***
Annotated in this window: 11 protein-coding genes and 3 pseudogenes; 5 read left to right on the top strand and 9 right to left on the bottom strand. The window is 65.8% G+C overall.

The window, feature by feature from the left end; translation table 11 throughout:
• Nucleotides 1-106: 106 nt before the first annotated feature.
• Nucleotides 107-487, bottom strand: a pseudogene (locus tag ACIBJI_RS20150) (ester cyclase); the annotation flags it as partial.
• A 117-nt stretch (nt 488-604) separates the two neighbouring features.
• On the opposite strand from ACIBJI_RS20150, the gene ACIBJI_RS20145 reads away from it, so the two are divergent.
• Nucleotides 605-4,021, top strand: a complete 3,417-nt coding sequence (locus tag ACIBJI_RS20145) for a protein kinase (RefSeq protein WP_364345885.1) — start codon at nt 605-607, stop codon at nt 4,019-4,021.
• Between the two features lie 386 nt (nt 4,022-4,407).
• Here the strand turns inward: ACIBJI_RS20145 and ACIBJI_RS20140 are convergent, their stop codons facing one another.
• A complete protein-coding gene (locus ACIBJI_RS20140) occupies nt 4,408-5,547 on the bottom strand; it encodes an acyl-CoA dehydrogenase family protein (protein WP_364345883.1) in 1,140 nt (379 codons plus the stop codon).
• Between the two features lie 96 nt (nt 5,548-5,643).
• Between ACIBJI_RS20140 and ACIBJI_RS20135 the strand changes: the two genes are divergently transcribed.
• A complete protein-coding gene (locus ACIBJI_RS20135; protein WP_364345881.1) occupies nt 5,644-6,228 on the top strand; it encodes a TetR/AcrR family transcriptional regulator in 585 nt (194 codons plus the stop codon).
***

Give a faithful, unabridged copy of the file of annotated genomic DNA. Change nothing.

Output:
Annotated in this window: 11 protein-coding genes and 3 pseudogenes; 5 read left to right on the top strand and 9 right to left on the bottom strand. The window is 65.8% G+C overall.

The window, feature by feature from the left end; translation table 11 throughout:
• Nucleotides 1-106: 106 nt before the first annotated feature.
• Nucleotides 107-487, bottom strand: a pseudogene (locus tag ACIBJI_RS20150) (ester cyclase); the annotation flags it as partial.
• A 117-nt stretch (nt 488-604) separates the two neighbouring features.
• On the opposite strand from ACIBJI_RS20150, the gene ACIBJI_RS20145 reads away from it, so the two are divergent.
• Nucleotides 605-4,021, top strand: a complete 3,417-nt coding sequence (locus tag ACIBJI_RS20145) for a protein kinase (RefSeq protein WP_364345885.1) — start codon at nt 605-607, stop codon at nt 4,019-4,021.
• Between the two features lie 386 nt (nt 4,022-4,407).
• Here the strand turns inward: ACIBJI_RS20145 and ACIBJI_RS20140 are convergent, their stop codons facing one another.
• A complete protein-coding gene (locus ACIBJI_RS20140) occupies nt 4,408-5,547 on the bottom strand; it encodes an acyl-CoA dehydrogenase family protein (protein WP_364345883.1) in 1,140 nt (379 codons plus the stop codon).
• Between the two features lie 96 nt (nt 5,548-5,643).
• Between ACIBJI_RS20140 and ACIBJI_RS20135 the strand changes: the two genes are divergently transcribed.
• A complete protein-coding gene (locus ACIBJI_RS20135; protein WP_364345881.1) occupies nt 5,644-6,228 on the top strand; it encodes a TetR/AcrR family transcriptional regulator in 585 nt (194 codons plus the stop codon).